We are looking into this action by the Army Corps and the state to see if it violates any environmental laws designed to protect the rivers and drinking water sources.
For now, please urge EPA to move forward
with federal safeguards that protect our waterways from improper coal ash disposal. And if you’re in or near Omaha, Nebraska, write a letter to the editor today
Posted by: Brian F. at 2:08PM PST on February 17, 2010
If you love the Winter Olympics, then you'll hate the fact that Canadian oil sands -- the dirtiest of the dirty -- pose a threat to our planet. Visit lovewinter.org to learn more about this destructive process.
Fuel from the oil sands is the dirtiest in the world, producing three times the global warming pollution as conventional oil. The oil sands extraction and production process requires clear-cutting giant swaths of ancient forest and leaving behind toxic lakes so large they can be seen from space—lakes that kill birds and other wildlife and threaten to poison drinking water in neighboring communities.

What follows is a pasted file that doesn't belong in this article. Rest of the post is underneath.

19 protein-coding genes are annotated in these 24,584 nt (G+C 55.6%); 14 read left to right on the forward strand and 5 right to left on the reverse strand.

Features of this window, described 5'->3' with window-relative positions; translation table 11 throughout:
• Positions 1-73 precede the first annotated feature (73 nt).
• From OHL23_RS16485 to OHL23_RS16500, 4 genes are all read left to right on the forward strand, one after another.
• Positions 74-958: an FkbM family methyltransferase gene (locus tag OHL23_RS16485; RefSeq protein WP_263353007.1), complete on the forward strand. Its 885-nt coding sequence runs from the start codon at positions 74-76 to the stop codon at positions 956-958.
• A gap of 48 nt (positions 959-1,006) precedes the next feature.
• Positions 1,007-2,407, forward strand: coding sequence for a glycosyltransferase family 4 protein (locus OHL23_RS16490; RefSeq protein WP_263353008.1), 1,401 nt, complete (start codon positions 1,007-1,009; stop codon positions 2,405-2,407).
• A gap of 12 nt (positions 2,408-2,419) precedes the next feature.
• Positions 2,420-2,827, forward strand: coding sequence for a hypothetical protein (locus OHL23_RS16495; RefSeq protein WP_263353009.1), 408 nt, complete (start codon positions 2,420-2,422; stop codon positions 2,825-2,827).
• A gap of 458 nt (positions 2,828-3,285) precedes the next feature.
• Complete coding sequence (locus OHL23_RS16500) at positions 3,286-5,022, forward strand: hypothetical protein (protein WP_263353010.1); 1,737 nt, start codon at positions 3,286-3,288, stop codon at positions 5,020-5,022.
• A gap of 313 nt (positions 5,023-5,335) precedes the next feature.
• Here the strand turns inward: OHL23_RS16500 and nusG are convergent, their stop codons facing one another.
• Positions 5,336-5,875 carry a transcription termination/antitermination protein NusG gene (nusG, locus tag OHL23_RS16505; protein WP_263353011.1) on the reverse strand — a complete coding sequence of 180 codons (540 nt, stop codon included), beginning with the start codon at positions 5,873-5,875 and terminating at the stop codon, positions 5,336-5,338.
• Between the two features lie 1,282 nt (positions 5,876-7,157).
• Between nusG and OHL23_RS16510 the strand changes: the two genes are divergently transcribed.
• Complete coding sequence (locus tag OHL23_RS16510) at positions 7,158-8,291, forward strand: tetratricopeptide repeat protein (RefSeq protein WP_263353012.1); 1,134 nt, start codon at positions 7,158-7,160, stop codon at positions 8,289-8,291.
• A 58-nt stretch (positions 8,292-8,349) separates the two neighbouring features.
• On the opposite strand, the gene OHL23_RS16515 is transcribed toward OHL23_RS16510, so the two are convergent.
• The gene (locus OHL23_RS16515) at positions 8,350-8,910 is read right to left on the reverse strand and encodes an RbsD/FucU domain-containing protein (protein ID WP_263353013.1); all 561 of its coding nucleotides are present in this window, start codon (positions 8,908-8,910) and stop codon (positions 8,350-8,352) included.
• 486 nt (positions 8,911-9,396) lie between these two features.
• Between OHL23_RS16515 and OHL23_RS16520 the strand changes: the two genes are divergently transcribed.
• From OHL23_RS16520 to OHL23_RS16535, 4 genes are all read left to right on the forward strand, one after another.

Join the Say No to Tar Sands group
here on Climate Crossroads.
Save Winter - Stop the Oil Sands
Tuesday February 16, 2010
Posted by: Bruce Nilles at 8:28AM PST on February 16, 2010
Forget You, Coal!
Every day it seems as if we see another energy company trying to convince us of new ways to keep us tied to oil and coal. Yet these fuels always turn out to be dirtier and more expensive, especially when their environmental costs are considered.
Liquid coal is one of these same old fossil fuels the industry touts as the next best thing for American energy, but the latest culprit in this pattern of dirty fuels purported to be the U.S. energy savior is "oil sands," a thick, black dirt derived from the soil under the great forests of Canada.